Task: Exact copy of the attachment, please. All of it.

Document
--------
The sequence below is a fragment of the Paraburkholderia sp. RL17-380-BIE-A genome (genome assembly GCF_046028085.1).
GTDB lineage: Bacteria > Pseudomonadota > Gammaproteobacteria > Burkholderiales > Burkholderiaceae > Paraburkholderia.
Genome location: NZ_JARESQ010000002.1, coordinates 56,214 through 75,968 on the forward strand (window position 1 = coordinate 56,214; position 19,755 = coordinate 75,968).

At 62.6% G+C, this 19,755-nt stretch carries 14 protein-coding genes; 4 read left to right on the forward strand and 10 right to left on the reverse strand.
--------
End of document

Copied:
The sequence below is a fragment of the Paraburkholderia sp. RL17-380-BIE-A genome (genome assembly GCF_046028085.1).
GTDB lineage: Bacteria > Pseudomonadota > Gammaproteobacteria > Burkholderiales > Burkholderiaceae > Paraburkholderia.
Genome location: NZ_JARESQ010000002.1, coordinates 56,214 through 75,968 on the forward strand (window position 1 = coordinate 56,214; position 19,755 = coordinate 75,968).

At 62.6% G+C, this 19,755-nt stretch carries 14 protein-coding genes; 4 read left to right on the forward strand and 10 right to left on the reverse strand.